While Steven Universe: The Movie’s very much a story about the Crystal Gems’ future, it spends a fair amount of time exploring the Gems’ pasts in a novel way that makes you appreciate how far everyone’s come. The movie introduces some rather interesting new aspects of all the Gems’ personalities, Pearl in particular.
Deedee Magno Hall’s Pearl has always been extra to a fault (in a good way), so it’s hardly surprising that she ends up being one of the movie’s brighter spots. But when you actually take a moment to think about Pearl’s songs featured in the movie, you realize that the character’s arc has a significance that’s larger than her specific experience.
Steven Universe: The Movie sets basically all of it heroes back to their original, most basic selves after Spinel hits Ruby, Sapphire, Pearl, and Amethyst with her Rejuvenator weapon. As Bismuth explains, the Rejuvenator was a tool used by the Diamond Authority, and while it doesn’t exactly destroy Gems, it does revert them to their original physical and psychological forms—a hard reset. The Diamonds used it at some point in the past to control any unruly Gems.
After taking a bunch of direct hits, all of the Crystal Gems end up poofed, which has happened before, but the weapon’s energy means that when they come back they have no memory of who they were. Steven figures out a way to bring them all back gradually over the course of the movie, but we get to see some nifty things about what the Gems were like in their most elementary forms along the way.
When it’s Pearl’s turn to come back, what you see is that Pearls (or at the very least this Pearl) didn’t begin as a fully actualized Gem with an identity. When Pearl begins to reform, the first thing Steven and Greg are presented with is a cartoonish clamshell, a nod to one of the ways to harvest actual pearls—which makes them start asking questions. What neither Steven nor Greg quite get is that Pearl, in her elementary form, is programmed to mold herself according to the desires of whichever person owns and/or activates her gem for the first time.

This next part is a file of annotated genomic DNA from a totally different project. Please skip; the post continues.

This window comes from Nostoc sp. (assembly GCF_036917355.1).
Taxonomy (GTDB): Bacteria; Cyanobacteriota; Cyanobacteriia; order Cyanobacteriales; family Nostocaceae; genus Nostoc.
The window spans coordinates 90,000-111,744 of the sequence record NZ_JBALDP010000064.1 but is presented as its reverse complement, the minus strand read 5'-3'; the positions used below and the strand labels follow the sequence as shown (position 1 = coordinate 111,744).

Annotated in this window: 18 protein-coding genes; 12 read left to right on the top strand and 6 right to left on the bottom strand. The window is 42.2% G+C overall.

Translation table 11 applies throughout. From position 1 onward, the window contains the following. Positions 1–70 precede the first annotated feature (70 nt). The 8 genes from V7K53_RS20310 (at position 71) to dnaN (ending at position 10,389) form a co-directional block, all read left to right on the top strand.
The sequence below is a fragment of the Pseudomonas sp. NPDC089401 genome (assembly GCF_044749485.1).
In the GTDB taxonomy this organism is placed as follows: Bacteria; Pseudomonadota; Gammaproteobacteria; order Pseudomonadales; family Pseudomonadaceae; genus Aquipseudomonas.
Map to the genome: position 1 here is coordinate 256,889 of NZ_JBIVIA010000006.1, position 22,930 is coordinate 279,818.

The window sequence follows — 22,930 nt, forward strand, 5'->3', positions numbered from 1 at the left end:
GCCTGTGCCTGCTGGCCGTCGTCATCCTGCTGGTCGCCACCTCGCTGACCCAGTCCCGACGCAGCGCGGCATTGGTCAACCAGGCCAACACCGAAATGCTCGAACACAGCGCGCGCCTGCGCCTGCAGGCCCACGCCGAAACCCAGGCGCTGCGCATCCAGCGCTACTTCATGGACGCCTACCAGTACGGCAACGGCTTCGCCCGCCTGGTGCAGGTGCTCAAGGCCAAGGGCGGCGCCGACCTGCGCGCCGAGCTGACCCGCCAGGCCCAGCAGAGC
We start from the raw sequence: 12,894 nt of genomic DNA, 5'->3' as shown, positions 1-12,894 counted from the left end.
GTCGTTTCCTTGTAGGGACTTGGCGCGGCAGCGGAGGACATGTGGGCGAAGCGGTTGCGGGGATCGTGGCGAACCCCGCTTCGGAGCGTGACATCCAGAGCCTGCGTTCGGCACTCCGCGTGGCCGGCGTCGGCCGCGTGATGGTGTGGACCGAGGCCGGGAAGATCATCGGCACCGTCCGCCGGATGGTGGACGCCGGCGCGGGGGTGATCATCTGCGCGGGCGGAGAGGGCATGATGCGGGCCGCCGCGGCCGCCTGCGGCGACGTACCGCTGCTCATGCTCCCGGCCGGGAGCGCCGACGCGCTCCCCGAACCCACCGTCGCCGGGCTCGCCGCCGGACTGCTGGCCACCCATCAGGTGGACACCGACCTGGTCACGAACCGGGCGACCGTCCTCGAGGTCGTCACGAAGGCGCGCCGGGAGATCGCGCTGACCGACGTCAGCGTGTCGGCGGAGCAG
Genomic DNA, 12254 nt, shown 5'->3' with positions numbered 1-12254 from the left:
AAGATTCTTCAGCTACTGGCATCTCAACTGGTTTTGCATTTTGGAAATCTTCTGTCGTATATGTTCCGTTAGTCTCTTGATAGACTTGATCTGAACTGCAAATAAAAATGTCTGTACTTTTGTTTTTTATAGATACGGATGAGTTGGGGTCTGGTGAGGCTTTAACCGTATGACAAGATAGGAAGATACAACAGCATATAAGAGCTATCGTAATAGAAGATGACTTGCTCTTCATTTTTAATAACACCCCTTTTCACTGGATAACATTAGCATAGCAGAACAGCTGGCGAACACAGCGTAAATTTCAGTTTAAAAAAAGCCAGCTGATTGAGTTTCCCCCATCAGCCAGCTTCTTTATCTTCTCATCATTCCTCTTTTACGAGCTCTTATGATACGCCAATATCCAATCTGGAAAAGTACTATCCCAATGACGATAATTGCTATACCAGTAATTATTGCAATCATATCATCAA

Steven Universe had already insinuated that Pearls were unique within Gem culture because of the way they’re regarded and treated as objects in ways that other Gems simply aren’t. You understand that Pearls are people just as much as Amethyst or Peridot but within the Homeworld Gem hierarchy, Pearls were categorized as being...well, things. Everything about Pearl’s new introductory song “system/BOOT. PearlFinal (3).Info” feels as if it was cribbed from an internal Apple video from a few years back before the company gave up on tacky skeuomorphism.
Out of context, this depiction of Pearl might not have been all that fascinating, but because the movie shows you how a number of different Gems apparently got their starts, Pearl’s is uniquely interesting because she’s seemingly designed to be an advice tool as well as a person. Later in the film, you’re introduced to proto-Amethyst who, like Pearl, is simpler, but she’s able to manifest outside of her gem without needing to be told what kind of person to be. To be fair, she doesn’t know what kind of person she wants to be, but the fact that she isn’t given a clear directive is interesting in and of itself, because the implication is that Amethysts aren’t meant to be told who to be quite as explicitly as Pearls.
By establishing how Pearl, like all Pearls presumably, was created to be an assistant and stan for her owners, Steven Universe: The Movie adds a new layer of complexity to the character’s larger journey because it makes her ultimate rebellion feel that much more substantial. Ironically, the movie gives you the distinct sense that Pink Diamond was never really in control as much as she might have thought herself to be, and that she would have been inclined to take cues from the people around her as she figured out what kind of presence she wanted to establish on Earth. Pearl began as a follower, but with time, a bit of guidance, and space, she was able to come into her own in a way that would have made Pink proud.
What’s going to be interesting to see should Steven Universe continue is whether the series ends up doing anything with this weird facet of Pearl’s origins, because it’s ripe with opportunity for storytelling that fleshes out more of the Gems’ culture. We’ve always known that the Gems were, you know, weird, but to see that weirdness borne out in these kinds of eccentric ways is thrilling, and only makes you want to see more of it given the space to shine on the small screen.
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